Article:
By Maria Jose Subiria
A red skirt, embroidered with intricate designs reminiscent of ancient China, is displayed behind glass on an airport concourse. Not far away is an array of necklaces, earrings, pant suits, blouses, hats, scarfs and shoes.
These fashion pieces are some of the more than 60 paper-made garments on display in an exhibit called The Paper Runway, at Hartsfield-Jackson Atlanta International Airport.
"It's very interesting, and who would've thought you could make clothing out of paper," said Eme Anderson, an Atlanta native who was greeted recently by the exhibit on her arrival from Baltimore, Md.
Fifty artists and fashion designers from different parts of the globe participated in the exhibit, which is housed on Concourse T. The exhibition opened Jan. 29, and will last for a year.
"We believe that overall, the exhibit gives our airport guests a unique experience," said DeAllous Smith, a media relations officer for Hartsfield-Jackson. "The art program at Hartsfield-Jackson Atlanta International Airport chose to show Paper Runway because we found the work engaging on several artistic and aesthetic levels. We found the concept compelling and fun."
The Paper Runway is a juried exhibition from the Robert C. Williams Paper Museum at Georgia Tech.
"This is the first time we've done this art exhibit," said Cindy Bowden, director of the paper museum. "We started over three years ago, and at the time we had over 98 entries."
The 98 artists submitted proposals noting specific items they would use for their piece, a drawing of their proposed creation, and photographs of some of their other work.
"The hardest part of this whole process was being able to go through all the excellent entries, and narrowing it down to the pieces that represent the art of paper," said Bowden.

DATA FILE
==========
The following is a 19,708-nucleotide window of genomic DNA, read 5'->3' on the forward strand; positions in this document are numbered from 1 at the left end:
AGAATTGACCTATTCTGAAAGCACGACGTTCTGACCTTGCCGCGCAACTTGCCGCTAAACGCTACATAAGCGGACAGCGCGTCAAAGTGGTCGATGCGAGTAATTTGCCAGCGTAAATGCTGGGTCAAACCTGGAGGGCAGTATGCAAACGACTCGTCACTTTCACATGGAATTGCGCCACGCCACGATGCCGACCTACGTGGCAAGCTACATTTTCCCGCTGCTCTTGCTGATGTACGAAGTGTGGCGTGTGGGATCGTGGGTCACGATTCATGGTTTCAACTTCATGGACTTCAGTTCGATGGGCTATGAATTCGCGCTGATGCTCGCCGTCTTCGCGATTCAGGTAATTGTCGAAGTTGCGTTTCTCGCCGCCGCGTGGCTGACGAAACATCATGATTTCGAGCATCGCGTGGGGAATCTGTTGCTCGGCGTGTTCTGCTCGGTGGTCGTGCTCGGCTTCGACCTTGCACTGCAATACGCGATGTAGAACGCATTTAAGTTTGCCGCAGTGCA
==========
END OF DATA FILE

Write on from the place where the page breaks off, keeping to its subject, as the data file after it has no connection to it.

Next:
According to Smith, Katherine Marbury and David Vogt, art program managers for Hartsfield-Jackson, were two of the seven judges who selected artists for the exhibit.
Bowden said other jurors were professors, paper makers and fashion industry professionals.
"It took six hours for the jurors to choose the finalists," said Bowden.
The works of area artists Marcia Watt of Stone Mountain, and Mona Waterhouse of Atlanta, are among the creations on view at the airport.
Watt's works of art are colorful jewelry pieces, which include water-resistant necklaces and earrings.
"I chose jewelry, because I like working with lots of different colors, and I like to do really precise things," said Watt.
Watt uses paper from such things as magazines and catalogs to create her works. For example, she cut paper to a desired size, and then rolled it up with glue into a paper spiral bead. To seal the bead, she smothered it with acrylic paint. She used glass, metal and wooden beads for variety.
"I have about 11 pieces, but my major piece is a three-strand necklace, which took me about a day or two to complete," said Watt. "It's mostly blue with some purple in it."
Waterhouse, who was born in Sweden, has been making paper by hand for 30 years. For The Paper Runway, she made a fabric skirt decorated with paper flowers.
"In all of my other pieces, I am questioning fashion for women, because for so many years women had to wear uncomfortable clothing like corsets," said Waterhouse.
Another of Waterhouse's exhibit pieces, titled "Bound," is a red skirt with a Chinese theme. The piece contains abaca, a leaf from the banana tree, and paper made from cotton. It also includes stone, ink and embroidery thread.
According to museum director Bowden, the museum will take the exhibit on the road when its time at Hartsfield-Jackson is up.
"After Hartsfield-Jackson, we're taking the exhibition to Santiago, Chile, Ecuador, Uruguay, Canada and different places around the U.S.," she said.